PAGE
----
No concerts because of Covid-19 but 85-year-old Singaporean keeps on singing

Singing enthusiast Zhuo Yuan Long had previously taken part in numerous concerts every year, including concerts in Tianjin, China.
Singing enthusiast Zhuo Yuan Long had previously taken part in numerous concerts every year, including concerts in Tianjin, China.ST PHOTO: NG SOR LUAN

SINGAPORE - Mr Zhuo Yuan Long's love for singing started when he was a child and would sing anything from Hokkien to Malay numbers.

When he was working as a crane driver in the early 1960s, he often sang as he worked, earning him the nickname "Do Re Mi".

Mr Zhuo turned 85 recently, but his love affair with singing has continued unabated.

He had wanted to put up a concert on his birthday on Dec 12 at the Singapore Conference Hall and had even invited guest singers.

But Covid-19 struck.

"As a singer, I love to perform. But I haven't been able to put up any recitals this year because of Covid-19," said Mr Zhuo, who used to run his own crane business but retired in 2000.

The singing enthusiast had previously taken part in numerous concerts every year, including concerts in Tianjin, China.

In an interview with The Straits Times, Mr Zhuo laughed as he recounted his singing skills as a young amateur.

"Back then, I couldn't sing well but I would still sing," he quipped.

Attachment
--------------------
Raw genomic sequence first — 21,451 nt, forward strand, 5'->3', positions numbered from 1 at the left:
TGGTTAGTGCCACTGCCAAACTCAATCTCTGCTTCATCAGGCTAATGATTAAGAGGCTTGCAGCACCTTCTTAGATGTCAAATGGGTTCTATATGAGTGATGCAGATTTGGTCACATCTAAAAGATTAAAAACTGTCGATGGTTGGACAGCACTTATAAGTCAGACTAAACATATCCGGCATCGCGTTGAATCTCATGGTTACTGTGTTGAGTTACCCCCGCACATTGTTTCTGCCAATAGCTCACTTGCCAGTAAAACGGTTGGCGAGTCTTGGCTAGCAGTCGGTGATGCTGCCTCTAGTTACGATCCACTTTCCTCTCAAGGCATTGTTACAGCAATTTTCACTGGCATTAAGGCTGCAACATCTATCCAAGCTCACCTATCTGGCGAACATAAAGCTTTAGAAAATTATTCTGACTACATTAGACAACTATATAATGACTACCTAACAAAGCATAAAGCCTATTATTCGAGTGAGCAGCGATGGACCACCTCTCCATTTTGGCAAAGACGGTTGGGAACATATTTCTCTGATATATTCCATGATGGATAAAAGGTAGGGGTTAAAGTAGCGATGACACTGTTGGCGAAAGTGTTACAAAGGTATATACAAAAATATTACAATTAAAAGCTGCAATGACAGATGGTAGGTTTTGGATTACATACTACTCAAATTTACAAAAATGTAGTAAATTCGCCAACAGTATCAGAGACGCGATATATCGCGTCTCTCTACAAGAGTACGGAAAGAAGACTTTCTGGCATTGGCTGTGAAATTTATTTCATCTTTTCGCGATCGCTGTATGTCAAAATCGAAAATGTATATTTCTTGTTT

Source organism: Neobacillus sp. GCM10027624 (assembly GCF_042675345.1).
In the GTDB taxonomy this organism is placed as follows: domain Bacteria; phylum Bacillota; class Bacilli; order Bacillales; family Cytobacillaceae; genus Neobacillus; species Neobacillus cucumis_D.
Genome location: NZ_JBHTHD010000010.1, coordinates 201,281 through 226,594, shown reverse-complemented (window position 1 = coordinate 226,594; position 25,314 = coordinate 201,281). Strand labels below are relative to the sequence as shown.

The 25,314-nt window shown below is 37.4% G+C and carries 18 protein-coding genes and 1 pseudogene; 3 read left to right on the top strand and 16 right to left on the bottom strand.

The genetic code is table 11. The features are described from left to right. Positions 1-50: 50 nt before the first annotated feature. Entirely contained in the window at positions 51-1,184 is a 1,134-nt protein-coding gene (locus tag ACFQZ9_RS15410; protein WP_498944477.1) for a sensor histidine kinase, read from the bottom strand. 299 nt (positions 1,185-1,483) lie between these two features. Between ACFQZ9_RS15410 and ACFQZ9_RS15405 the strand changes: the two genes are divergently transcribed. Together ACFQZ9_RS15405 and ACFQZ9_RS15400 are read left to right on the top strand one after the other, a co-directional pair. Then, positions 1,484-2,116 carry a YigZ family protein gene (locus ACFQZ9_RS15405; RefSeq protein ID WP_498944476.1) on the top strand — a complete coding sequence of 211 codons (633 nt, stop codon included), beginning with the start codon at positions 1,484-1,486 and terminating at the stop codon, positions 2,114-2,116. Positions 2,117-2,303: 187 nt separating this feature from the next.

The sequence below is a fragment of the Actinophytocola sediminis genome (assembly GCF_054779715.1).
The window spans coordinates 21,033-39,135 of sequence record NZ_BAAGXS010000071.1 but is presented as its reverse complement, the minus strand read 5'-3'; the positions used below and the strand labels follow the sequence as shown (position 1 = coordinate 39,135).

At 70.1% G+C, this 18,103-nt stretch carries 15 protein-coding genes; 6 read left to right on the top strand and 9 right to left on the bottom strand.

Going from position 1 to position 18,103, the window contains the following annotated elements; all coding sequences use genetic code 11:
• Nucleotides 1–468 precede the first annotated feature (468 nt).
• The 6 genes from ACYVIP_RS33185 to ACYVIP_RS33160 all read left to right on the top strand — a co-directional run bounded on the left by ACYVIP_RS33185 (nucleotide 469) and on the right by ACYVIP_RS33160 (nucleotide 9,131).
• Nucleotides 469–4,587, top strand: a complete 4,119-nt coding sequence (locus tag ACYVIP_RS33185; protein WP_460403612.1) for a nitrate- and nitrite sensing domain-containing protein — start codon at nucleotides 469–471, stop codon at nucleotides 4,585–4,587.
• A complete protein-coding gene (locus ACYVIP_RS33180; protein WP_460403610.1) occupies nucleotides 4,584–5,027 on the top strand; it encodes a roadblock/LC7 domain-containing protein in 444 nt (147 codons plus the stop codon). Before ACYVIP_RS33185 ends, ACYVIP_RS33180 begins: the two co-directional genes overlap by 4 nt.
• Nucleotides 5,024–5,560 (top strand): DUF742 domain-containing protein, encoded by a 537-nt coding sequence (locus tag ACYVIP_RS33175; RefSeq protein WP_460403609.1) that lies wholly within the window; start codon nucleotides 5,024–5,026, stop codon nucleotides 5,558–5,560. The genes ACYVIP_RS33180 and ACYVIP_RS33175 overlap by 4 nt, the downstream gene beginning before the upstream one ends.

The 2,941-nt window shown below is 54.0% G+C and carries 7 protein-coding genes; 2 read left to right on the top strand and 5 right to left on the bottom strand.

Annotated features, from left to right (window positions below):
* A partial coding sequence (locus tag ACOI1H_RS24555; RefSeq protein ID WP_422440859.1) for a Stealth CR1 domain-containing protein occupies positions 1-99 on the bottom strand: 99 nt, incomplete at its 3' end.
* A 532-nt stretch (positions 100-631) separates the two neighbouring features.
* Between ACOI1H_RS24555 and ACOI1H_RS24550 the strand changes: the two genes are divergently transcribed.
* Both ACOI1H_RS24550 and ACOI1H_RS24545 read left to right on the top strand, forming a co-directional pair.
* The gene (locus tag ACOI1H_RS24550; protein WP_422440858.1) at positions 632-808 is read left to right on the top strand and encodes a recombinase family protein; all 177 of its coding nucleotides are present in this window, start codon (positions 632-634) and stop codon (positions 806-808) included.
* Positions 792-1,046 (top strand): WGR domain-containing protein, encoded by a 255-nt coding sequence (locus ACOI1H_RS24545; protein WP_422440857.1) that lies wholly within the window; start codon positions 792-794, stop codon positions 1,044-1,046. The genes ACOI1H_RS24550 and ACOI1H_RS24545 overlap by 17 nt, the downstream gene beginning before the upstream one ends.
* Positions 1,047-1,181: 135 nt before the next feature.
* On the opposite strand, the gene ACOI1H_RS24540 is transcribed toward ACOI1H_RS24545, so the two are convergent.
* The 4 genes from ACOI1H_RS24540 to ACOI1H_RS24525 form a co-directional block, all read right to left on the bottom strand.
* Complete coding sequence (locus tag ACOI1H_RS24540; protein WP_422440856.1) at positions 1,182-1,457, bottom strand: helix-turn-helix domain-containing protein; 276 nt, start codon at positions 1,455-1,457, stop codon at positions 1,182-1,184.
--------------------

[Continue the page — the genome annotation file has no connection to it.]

Growing up during the Japanese Occupation was difficult for Mr Zhuo. He dropped out of primary school after about a year to become a hawker. He later turned to odd jobs, earning just $1.90 per day.

Yet singing was always on his mind.

He joined choir groups, including the Hokkien Huay Kuan Choir and the now defunct Tong Luo Choral Group.

Mr Zhuo credits his improvement in singing to teachers who have taught him over the past six decades. Some hail from countries such as Australia and England.

He added: "I only became better and learnt the correct singing skills when I started learning from these teachers."

Mr Zhuo struggled initially with singing opera songs, many of which have Italian lyrics that he found difficult to pronounce.

But his Italian improved tremendously after he enrolled in a private school to learn the International Phonetic Alphabet (IPA).

"My singing teacher at that time even said my Italian pronunciation was better than some Westerners," he said.

While concerts may not be possible for now, Mr Zhuo still practises singing almost every day for two to three hours in the flat he shares with his wife, 68. They have five daughters in their 40s and seven grandchildren aged four to seven.

Sometimes, he said, he rehearses more than 20 songs in a day.

He finds it hard to explain his love for singing.

"I just know that when I sing, I feel very satisfied." he added.

When asked about advice he would give to other elderly people looking to pursue hobbies in the arts, Mr Zhuo has only one thing to say: "Do what makes you happy."